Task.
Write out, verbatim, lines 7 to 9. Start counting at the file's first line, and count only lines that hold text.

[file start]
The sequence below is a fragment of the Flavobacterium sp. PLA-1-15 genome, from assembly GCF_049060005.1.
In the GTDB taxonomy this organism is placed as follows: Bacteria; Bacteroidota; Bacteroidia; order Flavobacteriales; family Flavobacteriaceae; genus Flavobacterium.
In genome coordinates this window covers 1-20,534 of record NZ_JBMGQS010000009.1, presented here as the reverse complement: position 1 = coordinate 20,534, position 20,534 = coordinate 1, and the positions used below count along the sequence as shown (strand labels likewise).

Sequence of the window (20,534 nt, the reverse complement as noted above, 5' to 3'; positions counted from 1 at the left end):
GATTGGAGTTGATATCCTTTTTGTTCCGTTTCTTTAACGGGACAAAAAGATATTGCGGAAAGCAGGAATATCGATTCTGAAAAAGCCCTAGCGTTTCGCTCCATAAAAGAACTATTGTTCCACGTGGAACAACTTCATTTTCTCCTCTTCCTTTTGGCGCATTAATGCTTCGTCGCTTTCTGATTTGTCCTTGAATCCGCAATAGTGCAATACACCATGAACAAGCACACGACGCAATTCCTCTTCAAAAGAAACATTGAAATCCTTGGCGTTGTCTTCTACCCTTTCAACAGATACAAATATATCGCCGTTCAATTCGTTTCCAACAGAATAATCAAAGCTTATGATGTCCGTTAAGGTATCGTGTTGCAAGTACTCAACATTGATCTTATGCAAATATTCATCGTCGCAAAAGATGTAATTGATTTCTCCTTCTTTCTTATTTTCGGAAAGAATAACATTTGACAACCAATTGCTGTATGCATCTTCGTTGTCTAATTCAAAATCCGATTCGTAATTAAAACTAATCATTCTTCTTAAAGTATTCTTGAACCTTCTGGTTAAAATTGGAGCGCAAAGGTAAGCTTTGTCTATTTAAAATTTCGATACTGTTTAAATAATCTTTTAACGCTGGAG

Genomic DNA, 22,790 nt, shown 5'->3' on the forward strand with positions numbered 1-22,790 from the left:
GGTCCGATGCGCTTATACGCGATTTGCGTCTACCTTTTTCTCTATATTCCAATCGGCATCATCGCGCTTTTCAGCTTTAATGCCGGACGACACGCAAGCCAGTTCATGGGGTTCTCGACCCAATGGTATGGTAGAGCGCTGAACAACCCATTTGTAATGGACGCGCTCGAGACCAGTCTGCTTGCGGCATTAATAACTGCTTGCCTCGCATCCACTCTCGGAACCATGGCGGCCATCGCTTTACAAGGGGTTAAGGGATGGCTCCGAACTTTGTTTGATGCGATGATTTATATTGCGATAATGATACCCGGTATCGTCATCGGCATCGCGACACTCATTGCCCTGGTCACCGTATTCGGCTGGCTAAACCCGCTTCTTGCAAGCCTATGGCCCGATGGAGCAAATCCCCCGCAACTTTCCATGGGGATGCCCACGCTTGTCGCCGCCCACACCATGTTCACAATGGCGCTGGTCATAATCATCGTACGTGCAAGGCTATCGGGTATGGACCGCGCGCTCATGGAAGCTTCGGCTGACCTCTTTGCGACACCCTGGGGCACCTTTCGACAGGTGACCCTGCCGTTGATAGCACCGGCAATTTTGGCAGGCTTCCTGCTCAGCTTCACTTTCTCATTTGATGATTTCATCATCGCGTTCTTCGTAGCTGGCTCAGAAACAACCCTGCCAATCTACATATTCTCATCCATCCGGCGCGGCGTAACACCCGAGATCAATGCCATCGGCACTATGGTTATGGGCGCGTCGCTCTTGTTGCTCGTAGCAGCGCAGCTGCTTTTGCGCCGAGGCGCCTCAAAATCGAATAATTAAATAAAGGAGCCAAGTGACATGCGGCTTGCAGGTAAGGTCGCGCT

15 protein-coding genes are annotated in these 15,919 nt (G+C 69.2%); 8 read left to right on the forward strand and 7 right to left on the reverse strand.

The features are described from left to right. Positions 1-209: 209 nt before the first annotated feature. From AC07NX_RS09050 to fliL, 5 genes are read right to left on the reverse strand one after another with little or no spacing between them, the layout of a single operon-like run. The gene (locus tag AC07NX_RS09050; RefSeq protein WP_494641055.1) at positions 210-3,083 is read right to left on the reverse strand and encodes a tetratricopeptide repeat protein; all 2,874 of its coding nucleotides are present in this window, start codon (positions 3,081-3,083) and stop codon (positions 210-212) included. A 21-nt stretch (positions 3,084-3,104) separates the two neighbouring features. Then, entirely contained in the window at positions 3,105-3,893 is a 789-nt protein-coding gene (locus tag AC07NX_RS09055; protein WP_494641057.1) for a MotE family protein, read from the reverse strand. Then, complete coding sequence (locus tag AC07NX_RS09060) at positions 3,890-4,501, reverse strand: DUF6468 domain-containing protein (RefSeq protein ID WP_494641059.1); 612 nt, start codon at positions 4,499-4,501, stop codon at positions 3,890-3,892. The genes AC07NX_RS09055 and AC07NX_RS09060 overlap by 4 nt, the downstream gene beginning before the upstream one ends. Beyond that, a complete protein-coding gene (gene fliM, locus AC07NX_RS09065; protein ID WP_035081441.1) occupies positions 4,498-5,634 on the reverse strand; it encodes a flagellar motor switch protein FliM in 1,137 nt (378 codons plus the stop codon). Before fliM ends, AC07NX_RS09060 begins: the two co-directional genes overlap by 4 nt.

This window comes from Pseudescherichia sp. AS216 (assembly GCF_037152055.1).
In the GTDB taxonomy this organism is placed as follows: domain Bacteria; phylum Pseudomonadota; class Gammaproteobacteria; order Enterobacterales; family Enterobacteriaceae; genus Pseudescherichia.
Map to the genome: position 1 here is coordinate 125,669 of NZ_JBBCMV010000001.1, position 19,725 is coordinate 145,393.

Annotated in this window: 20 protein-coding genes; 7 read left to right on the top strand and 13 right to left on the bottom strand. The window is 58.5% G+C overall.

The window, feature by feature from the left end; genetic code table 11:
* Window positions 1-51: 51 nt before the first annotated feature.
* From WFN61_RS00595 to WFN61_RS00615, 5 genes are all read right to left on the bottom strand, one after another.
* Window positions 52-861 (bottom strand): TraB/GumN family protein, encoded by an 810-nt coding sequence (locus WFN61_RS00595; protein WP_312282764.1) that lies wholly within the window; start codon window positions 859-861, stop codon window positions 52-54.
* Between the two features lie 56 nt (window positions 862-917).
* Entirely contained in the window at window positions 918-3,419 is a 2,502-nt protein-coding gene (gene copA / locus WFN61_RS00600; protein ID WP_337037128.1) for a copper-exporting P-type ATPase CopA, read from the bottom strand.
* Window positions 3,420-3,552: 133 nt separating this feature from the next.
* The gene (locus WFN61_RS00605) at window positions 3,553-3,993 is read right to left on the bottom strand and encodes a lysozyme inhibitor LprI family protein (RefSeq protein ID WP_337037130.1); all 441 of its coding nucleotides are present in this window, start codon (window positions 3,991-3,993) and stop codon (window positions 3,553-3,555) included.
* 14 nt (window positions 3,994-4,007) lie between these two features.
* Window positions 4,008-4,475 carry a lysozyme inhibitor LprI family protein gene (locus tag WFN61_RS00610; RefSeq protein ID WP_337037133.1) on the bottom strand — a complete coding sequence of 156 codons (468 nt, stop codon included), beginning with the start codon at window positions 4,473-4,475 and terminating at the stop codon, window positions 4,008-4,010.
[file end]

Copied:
GGTCCGATGCGCTTATACGCGATTTGCGTCTACCTTTTTCTCTATATTCCAATCGGCATCATCGCGCTTTTCAGCTTTAATGCCGGACGACACGCAAGCCAGTTCATGGGGTTCTCGACCCAATGGTATGGTAGAGCGCTGAACAACCCATTTGTAATGGACGCGCTCGAGACCAGTCTGCTTGCGGCATTAATAACTGCTTGCCTCGCATCCACTCTCGGAACCATGGCGGCCATCGCTTTACAAGGGGTTAAGGGATGGCTCCGAACTTTGTTTGATGCGATGATTTATATTGCGATAATGATACCCGGTATCGTCATCGGCATCGCGACACTCATTGCCCTGGTCACCGTATTCGGCTGGCTAAACCCGCTTCTTGCAAGCCTATGGCCCGATGGAGCAAATCCCCCGCAACTTTCCATGGGGATGCCCACGCTTGTCGCCGCCCACACCATGTTCACAATGGCGCTGGTCATAATCATCGTACGTGCAAGGCTATCGGGTATGGACCGCGCGCTCATGGAAGCTTCGGCTGACCTCTTTGCGACACCCTGGGGCACCTTTCGACAGGTGACCCTGCCGTTGATAGCACCGGCAATTTTGGCAGGCTTCCTGCTCAGCTTCACTTTCTCATTTGATGATTTCATCATCGCGTTCTTCGTAGCTGGCTCAGAAACAACCCTGCCAATCTACATATTCTCATCCATCCGGCGCGGCGTAACACCCGAGATCAATGCCATCGGCACTATGGTTATGGGCGCGTCGCTCTTGTTGCTCGTAGCAGCGCAGCTGCTTTTGCGCCGAGGCGCCTCAAAATCGAATAATTAAATAAAGGAGCCAAGTGACATGCGGCTTGCAGGTAAGGTCGCGCT

15 protein-coding genes are annotated in these 15,919 nt (G+C 69.2%); 8 read left to right on the forward strand and 7 right to left on the reverse strand.

The features are described from left to right. Positions 1-209: 209 nt before the first annotated feature. From AC07NX_RS09050 to fliL, 5 genes are read right to left on the reverse strand one after another with little or no spacing between them, the layout of a single operon-like run. The gene (locus tag AC07NX_RS09050; RefSeq protein WP_494641055.1) at positions 210-3,083 is read right to left on the reverse strand and encodes a tetratricopeptide repeat protein; all 2,874 of its coding nucleotides are present in this window, start codon (positions 3,081-3,083) and stop codon (positions 210-212) included. A 21-nt stretch (positions 3,084-3,104) separates the two neighbouring features. Then, entirely contained in the window at positions 3,105-3,893 is a 789-nt protein-coding gene (locus tag AC07NX_RS09055; protein WP_494641057.1) for a MotE family protein, read from the reverse strand. Then, complete coding sequence (locus tag AC07NX_RS09060) at positions 3,890-4,501, reverse strand: DUF6468 domain-containing protein (RefSeq protein ID WP_494641059.1); 612 nt, start codon at positions 4,499-4,501, stop codon at positions 3,890-3,892. The genes AC07NX_RS09055 and AC07NX_RS09060 overlap by 4 nt, the downstream gene beginning before the upstream one ends. Beyond that, a complete protein-coding gene (gene fliM, locus AC07NX_RS09065; protein ID WP_035081441.1) occupies positions 4,498-5,634 on the reverse strand; it encodes a flagellar motor switch protein FliM in 1,137 nt (378 codons plus the stop codon). Before fliM ends, AC07NX_RS09060 begins: the two co-directional genes overlap by 4 nt.